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Arch Biochem Biophys. 1988 Aug 1;264(2):361-7.

Protein phosphorylation and the respiratory burst.

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Department of Basic and Clinical Research, Research Institute of Scripps Clinic, La Jolla, California 92037.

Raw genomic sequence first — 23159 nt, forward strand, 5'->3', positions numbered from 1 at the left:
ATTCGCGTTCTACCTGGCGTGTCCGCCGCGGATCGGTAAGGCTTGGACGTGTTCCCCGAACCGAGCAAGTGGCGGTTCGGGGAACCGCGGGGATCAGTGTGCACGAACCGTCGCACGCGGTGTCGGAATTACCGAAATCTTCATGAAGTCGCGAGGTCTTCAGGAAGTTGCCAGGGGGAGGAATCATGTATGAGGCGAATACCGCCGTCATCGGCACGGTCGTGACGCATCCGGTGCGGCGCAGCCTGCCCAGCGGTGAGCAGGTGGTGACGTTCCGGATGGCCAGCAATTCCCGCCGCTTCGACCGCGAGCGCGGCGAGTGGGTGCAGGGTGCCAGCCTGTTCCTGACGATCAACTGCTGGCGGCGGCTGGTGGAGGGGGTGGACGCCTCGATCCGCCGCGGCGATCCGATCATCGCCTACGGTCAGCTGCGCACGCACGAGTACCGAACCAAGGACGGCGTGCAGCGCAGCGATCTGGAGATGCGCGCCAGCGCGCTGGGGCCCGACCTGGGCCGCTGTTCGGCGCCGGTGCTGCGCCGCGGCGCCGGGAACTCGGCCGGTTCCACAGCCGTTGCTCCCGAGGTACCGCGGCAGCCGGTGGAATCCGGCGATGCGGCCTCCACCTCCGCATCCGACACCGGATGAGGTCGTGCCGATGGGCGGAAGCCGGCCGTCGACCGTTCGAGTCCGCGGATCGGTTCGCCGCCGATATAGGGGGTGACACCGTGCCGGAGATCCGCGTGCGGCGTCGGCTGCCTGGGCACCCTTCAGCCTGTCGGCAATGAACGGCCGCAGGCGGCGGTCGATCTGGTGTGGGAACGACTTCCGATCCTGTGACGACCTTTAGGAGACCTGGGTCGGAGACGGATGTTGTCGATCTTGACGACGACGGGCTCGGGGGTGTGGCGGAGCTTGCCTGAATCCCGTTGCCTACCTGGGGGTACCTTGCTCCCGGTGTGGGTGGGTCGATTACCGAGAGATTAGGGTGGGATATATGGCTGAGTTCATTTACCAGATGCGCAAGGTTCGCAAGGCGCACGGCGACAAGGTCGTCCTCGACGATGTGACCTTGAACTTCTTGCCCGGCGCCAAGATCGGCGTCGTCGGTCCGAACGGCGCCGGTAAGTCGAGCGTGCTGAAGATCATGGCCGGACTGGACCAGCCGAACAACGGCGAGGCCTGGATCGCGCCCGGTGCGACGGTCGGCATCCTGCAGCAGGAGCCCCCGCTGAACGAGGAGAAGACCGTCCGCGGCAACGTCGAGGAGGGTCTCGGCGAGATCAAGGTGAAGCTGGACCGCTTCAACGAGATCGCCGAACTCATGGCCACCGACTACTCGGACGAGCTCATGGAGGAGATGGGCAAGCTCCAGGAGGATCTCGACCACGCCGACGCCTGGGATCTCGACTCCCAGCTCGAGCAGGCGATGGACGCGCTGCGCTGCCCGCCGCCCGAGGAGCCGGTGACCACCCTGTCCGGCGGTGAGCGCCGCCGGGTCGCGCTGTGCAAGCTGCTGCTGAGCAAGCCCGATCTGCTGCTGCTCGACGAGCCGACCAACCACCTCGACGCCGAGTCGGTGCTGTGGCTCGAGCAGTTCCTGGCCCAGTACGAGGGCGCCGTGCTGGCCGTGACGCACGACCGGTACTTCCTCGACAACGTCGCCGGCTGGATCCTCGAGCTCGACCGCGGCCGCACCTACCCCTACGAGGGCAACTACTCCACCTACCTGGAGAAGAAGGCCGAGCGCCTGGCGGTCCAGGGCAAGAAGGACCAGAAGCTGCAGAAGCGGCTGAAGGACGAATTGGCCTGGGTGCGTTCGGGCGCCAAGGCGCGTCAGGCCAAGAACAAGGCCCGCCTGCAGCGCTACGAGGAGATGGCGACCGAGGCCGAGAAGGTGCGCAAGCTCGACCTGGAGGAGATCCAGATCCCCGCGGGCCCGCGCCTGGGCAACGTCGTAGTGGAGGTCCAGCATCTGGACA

The exposure of 32P-loaded neutrophils to any of a variety of activating agents induces changes in the levels of phosphorylation of a large number of phosphoproteins. The uptake of phosphate by one set of phosphoproteins in particular, a family whose members migrate at Mr 48K with near neutral pI values, appears to be closely related to the activation of the respiratory burst oxidase, the O2--producing enzyme of phagocytes that is responsible for the generation of microbicidal oxidants by these cells. Evidence for the relationship between the phosphorylation of these proteins and the activation of the respiratory burst oxidase has been furnished by kinetic studies as well as by studies on protein phosphorylation in neutrophils from patients with chronic granulomatous disease, a group of inherited disorders affecting this oxidase. The details of this relationship are obscure, although the evidence suggests that these phosphoproteins act in substoichiometric amounts with respect to the oxidase.

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